By 'know' we don't mean 'find plausible' (Knowledge is self-sufficient)

If moral virtue -- doing what is right, and not-doing what is wrong -- is knowledge of right and wrong, then can moral virtue be taught (because one can, after all, be instructed to knowledge)?

Or do we want to say that virtue is not only knowledge, but knowledge plus something else, perhaps plus "conviction" (as in "the conviction that fire will burn me")?

'Conviction' means 'being convinced' (by the evidence [experience] or by the argument): 'If you do something wrong, that shows you are not convinced that it is wrong.' That would be a tautology.

Can you say 'I know it, but I am not convinced of it'? But that would be like saying that by 'know' we meant 'find plausible', which is not what we mean by 'know'.

The word 'conviction' seems to allude to an occult-psychological-something (cf. "the will"), a nebulous something suggested to the imagination. "Conviction is like a belief that an inner fire will burn me if I do what is evil just as an outer fire will burn me if I put my hand in it."

Belief, fear, and knowledge

The belief that fire will burn me is of the same kind as the fear that it will burn me. (PI § 473)

But the word 'fear' is a psychological-word, an emotion-word, but 'knowledge' is not. Rather, 'knowledge' is an objective-concept, i.e. knowledge is a public event and not an individual belief. Fear can be shammed, knowledge not; the grounds of fear can be imaginary, of knowledge not. And if we don't maintain this distinction, then philosophy is lost, as everything solid will melt into "whatever seems correct, or seems incorrect" (PI § 258) but never can be either one or the other.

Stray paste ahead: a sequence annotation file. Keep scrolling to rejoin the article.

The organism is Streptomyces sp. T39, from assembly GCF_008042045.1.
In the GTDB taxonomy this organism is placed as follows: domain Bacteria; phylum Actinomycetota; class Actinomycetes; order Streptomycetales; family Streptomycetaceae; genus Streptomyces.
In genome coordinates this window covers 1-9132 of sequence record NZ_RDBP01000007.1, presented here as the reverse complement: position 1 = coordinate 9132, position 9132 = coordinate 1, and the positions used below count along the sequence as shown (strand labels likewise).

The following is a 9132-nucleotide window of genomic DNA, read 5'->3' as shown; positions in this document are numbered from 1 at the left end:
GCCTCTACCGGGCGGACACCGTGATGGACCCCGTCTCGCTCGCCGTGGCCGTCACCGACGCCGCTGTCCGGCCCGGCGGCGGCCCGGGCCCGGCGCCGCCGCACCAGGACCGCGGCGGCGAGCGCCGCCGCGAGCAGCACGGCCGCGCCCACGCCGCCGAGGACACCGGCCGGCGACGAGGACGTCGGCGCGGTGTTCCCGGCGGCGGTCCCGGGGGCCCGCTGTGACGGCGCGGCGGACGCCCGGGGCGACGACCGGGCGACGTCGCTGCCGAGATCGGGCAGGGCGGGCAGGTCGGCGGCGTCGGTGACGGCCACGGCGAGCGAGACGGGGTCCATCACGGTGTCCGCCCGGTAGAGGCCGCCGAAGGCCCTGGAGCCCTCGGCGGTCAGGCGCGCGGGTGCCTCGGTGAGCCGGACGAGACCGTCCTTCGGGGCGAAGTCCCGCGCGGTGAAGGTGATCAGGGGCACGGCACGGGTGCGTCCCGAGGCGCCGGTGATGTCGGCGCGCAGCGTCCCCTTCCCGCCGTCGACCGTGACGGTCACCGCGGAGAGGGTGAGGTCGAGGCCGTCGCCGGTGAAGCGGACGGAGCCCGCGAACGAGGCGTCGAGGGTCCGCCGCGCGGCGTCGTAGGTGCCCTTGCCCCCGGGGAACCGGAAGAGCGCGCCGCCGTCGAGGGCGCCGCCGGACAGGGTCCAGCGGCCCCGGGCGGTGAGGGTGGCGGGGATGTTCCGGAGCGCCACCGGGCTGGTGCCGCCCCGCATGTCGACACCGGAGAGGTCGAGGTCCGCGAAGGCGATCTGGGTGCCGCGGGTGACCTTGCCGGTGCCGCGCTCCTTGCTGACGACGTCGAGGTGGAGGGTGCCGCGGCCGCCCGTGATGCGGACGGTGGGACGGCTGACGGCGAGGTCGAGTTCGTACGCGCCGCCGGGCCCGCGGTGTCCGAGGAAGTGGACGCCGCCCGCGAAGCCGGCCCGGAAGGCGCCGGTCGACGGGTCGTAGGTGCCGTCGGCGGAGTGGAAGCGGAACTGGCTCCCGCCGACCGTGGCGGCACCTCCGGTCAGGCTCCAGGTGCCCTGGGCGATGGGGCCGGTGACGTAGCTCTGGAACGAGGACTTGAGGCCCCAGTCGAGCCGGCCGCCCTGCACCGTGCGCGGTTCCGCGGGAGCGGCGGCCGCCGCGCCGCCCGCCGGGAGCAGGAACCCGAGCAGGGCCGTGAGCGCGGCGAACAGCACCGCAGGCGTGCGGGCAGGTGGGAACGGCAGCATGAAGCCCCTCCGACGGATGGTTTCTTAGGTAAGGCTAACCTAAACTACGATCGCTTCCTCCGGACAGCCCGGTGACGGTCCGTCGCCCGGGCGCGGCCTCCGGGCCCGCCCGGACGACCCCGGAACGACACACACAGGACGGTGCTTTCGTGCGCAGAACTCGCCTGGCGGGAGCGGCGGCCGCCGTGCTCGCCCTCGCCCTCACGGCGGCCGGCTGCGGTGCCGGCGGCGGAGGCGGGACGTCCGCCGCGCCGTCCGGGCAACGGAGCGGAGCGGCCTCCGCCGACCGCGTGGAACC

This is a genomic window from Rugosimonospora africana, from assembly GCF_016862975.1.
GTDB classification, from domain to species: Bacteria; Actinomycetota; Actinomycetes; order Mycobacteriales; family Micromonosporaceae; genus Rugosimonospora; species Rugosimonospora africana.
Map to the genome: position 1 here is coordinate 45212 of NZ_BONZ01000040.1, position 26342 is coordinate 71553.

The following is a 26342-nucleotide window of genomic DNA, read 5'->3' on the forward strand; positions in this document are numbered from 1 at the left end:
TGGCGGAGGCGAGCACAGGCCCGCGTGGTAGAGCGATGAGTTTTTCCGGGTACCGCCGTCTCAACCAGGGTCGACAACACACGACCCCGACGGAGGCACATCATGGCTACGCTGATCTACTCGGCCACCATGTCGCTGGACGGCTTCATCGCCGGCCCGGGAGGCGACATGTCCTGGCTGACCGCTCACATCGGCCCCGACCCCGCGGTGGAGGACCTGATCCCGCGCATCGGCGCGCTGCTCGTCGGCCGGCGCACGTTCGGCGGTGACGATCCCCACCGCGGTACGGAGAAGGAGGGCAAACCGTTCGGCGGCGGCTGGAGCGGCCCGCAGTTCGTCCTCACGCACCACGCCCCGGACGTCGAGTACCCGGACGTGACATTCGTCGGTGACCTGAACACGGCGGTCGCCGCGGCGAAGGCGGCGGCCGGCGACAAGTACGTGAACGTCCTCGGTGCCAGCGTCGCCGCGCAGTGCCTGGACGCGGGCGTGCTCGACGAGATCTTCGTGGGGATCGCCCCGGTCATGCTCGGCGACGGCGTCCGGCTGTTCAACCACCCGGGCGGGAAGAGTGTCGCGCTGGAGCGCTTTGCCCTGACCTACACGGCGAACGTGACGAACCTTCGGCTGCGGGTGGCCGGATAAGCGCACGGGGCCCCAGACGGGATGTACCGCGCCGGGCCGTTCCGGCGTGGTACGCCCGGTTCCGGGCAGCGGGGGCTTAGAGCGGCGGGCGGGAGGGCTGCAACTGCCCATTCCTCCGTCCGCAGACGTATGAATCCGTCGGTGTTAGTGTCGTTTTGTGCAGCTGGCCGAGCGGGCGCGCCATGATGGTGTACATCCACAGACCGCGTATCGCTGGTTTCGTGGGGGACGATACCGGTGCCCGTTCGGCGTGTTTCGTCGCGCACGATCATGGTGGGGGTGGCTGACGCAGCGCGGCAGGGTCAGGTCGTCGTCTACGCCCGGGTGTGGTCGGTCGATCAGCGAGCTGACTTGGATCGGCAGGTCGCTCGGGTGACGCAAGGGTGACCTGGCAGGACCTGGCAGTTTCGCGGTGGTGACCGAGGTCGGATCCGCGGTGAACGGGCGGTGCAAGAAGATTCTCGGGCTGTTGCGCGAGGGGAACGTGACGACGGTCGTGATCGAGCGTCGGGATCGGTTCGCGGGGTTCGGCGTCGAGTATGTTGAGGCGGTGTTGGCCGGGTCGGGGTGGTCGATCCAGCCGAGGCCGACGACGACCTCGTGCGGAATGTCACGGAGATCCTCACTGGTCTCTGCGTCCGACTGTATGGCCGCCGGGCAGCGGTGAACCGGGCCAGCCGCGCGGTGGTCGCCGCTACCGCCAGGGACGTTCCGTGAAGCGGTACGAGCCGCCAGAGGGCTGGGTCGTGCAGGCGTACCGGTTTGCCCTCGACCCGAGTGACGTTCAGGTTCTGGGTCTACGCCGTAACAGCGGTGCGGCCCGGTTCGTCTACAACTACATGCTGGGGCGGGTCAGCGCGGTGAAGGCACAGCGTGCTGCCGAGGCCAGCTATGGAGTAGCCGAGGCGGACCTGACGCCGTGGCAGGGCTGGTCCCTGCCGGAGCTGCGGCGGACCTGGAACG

'The grounds for my belief is fear', but not 'The grounds for my knowledge is fear'.

'Moral virtue is the conviction that I know what is good' = 'Moral virtue is the belief I know what is good'.

'I don't just know it. I also believe that I know it' (cf. Moore's paradox: 'I know it, but I don't believe it') -- That is moral virtue? No, but this is important, that there is a difference between deception and sincerity. Self-deception says to itself 'I know', but it does not believe it knows. (How is this measured [This is a grammatical question]? By what we say being in accord with how we act?)

Insincerity is why virtue is not knowledge when virtue is not knowledge. (Is 'insincerity' a psychological-word? Is 'conviction'?)

It is nonsense to say ''knowledge' means 'knowledge plus something else', just as it is nonsense to say 'I know, but I don't really know'.

'I know I should, but I choose not to' -- is that combination of words false or is it nonsense? Can you behave contrary to knowledge without behaving irrationally? And can you choose to behave irrationally?